Dig a Little Deeper

Dig A Little Deeper In The Well

Dig dig a little deeper in the well boys
Dig a little deeper in the well
If you want a good cool drink of water
You gotta dig a little deeper in the well.

My daddy used to tell me don’t be fooled by what you see
If you want to get to the heart of things you gotta look way down deep…

…Life is what you make it sometimes a livin’ hell
If you want to find that promised land dig a little deeper in the well.

Not only do Flatt and Scruggs tote the benefits of digging deeper in the well,
most of us know the value of working hard. Whether for creating something of value for our future or for the present, pay off happens when we do what it takes for the sake of discovery.

We are the richer, the more refreshed, the more aware and atune to what life has to offer. Yet digging deeper presents its challenges, especially in solidifying relationships.

With everyday conversation, the most enjoyable reward stems not from sharing, not from listening, not from observing and not from avoiding. But from the sole action full of the intention of digging deeper. The most enjoyable conversation experiences come as a result of asking good questions.

Many among us are good at this. They are articulate enough to word questions with specific focus as well as poignant address. They consider wide scope of perspective. They ask in order to uncover open-ended response.

Not everyone, however, is good at this, nor are they willing to put themselves in a vulnerable position to ask things that may generate differences of thinking.
Yet, those who do, discover great meaning in daily life and these conversational moments.

How do we begin if we aren’t comfortable digging deeper? Well in 1985 Gregory Stock, Ph.D, generated a collection of philosophical questions that move and enlighten those who use them. Stock wrote The Book of Questions whether his readers want a tool for self-discovery or as a provocative way to stimulate conversation.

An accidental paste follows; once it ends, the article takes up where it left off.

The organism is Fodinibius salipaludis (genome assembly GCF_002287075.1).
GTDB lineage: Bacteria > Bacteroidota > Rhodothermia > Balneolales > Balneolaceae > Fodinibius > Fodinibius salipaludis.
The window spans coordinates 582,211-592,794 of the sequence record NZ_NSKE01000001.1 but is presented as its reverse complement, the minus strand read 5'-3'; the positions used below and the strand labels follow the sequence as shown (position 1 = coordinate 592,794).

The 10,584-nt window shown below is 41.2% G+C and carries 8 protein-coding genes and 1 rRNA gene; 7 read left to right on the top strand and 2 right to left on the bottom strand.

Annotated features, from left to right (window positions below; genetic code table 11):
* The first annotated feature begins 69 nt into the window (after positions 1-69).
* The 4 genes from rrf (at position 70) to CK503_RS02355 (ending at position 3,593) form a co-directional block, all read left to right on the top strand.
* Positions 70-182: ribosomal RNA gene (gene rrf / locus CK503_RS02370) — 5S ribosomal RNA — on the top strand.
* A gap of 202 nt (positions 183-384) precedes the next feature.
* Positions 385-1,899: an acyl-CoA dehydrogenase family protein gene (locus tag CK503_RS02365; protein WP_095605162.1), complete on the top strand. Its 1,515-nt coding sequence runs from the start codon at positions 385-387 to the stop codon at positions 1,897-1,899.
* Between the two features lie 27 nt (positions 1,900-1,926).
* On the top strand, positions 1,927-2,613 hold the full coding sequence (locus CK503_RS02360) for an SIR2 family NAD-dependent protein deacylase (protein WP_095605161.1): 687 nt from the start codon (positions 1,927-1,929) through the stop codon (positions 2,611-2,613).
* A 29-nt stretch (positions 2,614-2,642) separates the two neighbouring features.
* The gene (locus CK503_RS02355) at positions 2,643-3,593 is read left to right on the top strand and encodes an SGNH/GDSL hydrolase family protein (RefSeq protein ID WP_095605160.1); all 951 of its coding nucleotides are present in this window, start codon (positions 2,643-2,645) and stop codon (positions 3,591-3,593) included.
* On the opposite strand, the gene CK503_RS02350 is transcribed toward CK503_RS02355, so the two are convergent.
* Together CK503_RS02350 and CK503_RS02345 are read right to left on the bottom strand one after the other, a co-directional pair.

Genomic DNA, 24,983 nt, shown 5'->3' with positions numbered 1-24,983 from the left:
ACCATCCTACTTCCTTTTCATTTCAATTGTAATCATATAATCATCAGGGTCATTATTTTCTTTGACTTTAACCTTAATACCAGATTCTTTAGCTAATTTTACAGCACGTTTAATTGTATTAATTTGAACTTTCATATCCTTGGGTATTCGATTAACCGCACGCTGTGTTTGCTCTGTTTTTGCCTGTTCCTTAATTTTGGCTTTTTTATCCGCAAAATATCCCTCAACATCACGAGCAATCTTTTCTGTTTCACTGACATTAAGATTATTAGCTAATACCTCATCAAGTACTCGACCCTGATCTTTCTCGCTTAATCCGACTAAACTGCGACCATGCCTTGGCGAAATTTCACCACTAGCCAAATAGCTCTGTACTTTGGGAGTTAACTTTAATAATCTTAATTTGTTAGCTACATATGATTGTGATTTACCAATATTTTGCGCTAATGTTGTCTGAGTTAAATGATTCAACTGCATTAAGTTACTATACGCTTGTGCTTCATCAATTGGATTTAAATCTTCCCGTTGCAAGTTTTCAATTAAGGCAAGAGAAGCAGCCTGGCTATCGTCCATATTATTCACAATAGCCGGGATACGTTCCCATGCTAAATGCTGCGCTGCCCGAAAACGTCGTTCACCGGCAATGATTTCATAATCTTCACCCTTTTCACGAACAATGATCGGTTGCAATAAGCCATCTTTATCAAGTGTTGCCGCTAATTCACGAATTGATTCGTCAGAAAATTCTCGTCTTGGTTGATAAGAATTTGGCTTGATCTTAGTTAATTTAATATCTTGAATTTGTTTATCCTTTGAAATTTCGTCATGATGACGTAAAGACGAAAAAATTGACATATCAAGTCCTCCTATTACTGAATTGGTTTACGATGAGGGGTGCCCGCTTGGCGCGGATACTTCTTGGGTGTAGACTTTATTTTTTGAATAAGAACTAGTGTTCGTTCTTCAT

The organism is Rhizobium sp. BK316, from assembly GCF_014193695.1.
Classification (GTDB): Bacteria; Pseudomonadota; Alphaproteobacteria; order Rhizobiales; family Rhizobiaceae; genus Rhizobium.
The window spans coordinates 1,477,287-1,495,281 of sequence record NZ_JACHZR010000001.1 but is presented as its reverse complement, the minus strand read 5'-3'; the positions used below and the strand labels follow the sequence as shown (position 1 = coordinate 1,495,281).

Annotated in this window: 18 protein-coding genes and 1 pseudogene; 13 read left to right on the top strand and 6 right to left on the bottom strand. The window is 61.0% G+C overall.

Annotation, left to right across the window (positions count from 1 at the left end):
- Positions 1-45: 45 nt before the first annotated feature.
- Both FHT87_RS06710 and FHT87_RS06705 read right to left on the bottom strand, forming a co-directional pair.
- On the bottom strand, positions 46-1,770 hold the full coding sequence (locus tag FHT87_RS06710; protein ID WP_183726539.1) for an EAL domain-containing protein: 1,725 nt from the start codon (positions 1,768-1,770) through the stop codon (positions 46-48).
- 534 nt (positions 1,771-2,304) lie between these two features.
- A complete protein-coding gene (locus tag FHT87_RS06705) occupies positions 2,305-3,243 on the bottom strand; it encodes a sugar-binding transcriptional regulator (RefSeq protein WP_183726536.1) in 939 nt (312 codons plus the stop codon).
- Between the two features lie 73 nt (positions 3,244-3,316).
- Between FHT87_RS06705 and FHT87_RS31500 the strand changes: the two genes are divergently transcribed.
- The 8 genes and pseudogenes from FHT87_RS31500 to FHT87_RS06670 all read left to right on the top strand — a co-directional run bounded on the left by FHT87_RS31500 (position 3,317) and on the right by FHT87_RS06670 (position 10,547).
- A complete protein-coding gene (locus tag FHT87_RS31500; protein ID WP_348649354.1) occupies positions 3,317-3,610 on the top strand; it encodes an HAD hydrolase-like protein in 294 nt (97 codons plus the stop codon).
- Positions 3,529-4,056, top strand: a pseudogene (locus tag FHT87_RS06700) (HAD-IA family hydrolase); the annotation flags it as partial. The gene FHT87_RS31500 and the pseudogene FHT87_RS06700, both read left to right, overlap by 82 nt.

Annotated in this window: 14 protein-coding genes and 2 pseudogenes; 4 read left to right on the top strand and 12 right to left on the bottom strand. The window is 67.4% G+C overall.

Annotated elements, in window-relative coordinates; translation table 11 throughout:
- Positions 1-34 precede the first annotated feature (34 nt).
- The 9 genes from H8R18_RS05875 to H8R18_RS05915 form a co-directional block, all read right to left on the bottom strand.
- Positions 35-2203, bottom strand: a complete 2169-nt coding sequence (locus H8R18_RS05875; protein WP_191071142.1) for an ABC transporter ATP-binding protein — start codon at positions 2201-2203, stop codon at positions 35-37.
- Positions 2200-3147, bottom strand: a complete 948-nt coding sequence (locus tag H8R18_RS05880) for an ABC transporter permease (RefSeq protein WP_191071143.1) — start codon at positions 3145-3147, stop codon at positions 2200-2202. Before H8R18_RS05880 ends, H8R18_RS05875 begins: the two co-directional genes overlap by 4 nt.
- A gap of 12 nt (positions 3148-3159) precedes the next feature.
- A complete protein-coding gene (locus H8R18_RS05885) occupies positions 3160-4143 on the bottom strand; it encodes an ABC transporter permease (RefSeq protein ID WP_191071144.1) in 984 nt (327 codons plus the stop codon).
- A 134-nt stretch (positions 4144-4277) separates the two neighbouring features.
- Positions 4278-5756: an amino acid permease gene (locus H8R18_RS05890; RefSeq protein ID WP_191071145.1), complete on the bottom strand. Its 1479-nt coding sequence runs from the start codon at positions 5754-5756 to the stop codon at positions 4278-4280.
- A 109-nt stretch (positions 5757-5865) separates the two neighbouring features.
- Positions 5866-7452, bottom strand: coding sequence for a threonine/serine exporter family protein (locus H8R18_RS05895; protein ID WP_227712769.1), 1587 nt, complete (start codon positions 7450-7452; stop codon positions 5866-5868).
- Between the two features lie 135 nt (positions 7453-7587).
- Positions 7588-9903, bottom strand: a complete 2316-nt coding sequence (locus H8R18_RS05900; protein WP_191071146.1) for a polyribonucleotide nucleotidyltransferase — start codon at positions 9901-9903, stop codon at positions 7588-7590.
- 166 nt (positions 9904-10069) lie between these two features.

My English, speech and drama students sometimes ended class or often began them with 10-15 minutes of this conversational tool while the entire room of students sat in rapt attention at the answers shared.

We asked questions which, well apart from the trivial, led to examining and interpreting our past, to projecting ourselves into hypothetical situations, to facing difficult dilemmas and to making painful choices. Yet when we explored our own responses in the presence of others, it led to great stimulation.

Digging deeper in the well confirms the notion that the steeper, richer and more meaningful we want our relationships to be, the deeper our roots must grow. Like when building high-rises that will endure, foundations of many fathoms must be secured. So the case with our attention to creating trusting, committed relationships. The deeper we are willing to go, the higher the relationship elevates and richer we become as a result.

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On January 30th, 2010, posted in: Uncategorized by